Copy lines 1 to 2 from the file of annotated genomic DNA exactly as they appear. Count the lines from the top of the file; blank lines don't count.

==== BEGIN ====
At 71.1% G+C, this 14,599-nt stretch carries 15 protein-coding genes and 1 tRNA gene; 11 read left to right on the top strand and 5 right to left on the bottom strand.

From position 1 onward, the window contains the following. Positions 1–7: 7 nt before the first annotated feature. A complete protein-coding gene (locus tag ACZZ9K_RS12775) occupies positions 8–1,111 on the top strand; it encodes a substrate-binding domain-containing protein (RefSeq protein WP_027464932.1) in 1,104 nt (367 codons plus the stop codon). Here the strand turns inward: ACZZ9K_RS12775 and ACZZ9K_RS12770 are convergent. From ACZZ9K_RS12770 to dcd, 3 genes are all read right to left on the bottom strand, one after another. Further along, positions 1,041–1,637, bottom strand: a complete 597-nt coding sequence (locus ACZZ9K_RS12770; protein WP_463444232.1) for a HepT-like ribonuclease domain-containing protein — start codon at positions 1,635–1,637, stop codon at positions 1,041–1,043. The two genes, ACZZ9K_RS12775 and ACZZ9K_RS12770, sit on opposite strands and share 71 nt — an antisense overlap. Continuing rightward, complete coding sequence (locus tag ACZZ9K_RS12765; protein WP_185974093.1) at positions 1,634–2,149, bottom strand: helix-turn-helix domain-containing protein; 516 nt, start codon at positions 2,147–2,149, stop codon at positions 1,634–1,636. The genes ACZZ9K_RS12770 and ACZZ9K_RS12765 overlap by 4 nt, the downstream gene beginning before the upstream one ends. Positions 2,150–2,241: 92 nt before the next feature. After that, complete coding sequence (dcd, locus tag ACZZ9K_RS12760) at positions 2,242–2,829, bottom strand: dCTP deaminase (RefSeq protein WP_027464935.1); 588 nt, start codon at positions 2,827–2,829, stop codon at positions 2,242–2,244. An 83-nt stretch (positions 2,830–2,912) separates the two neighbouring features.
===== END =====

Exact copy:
At 71.1% G+C, this 14,599-nt stretch carries 15 protein-coding genes and 1 tRNA gene; 11 read left to right on the top strand and 5 right to left on the bottom strand.

From position 1 onward, the window contains the following. Positions 1–7: 7 nt before the first annotated feature. A complete protein-coding gene (locus tag ACZZ9K_RS12775) occupies positions 8–1,111 on the top strand; it encodes a substrate-binding domain-containing protein (RefSeq protein WP_027464932.1) in 1,104 nt (367 codons plus the stop codon). Here the strand turns inward: ACZZ9K_RS12775 and ACZZ9K_RS12770 are convergent. From ACZZ9K_RS12770 to dcd, 3 genes are all read right to left on the bottom strand, one after another. Further along, positions 1,041–1,637, bottom strand: a complete 597-nt coding sequence (locus ACZZ9K_RS12770; protein WP_463444232.1) for a HepT-like ribonuclease domain-containing protein — start codon at positions 1,635–1,637, stop codon at positions 1,041–1,043. The two genes, ACZZ9K_RS12775 and ACZZ9K_RS12770, sit on opposite strands and share 71 nt — an antisense overlap. Continuing rightward, complete coding sequence (locus tag ACZZ9K_RS12765; protein WP_185974093.1) at positions 1,634–2,149, bottom strand: helix-turn-helix domain-containing protein; 516 nt, start codon at positions 2,147–2,149, stop codon at positions 1,634–1,636. The genes ACZZ9K_RS12770 and ACZZ9K_RS12765 overlap by 4 nt, the downstream gene beginning before the upstream one ends. Positions 2,150–2,241: 92 nt before the next feature. After that, complete coding sequence (dcd, locus tag ACZZ9K_RS12760) at positions 2,242–2,829, bottom strand: dCTP deaminase (RefSeq protein WP_027464935.1); 588 nt, start codon at positions 2,827–2,829, stop codon at positions 2,242–2,244. An 83-nt stretch (positions 2,830–2,912) separates the two neighbouring features.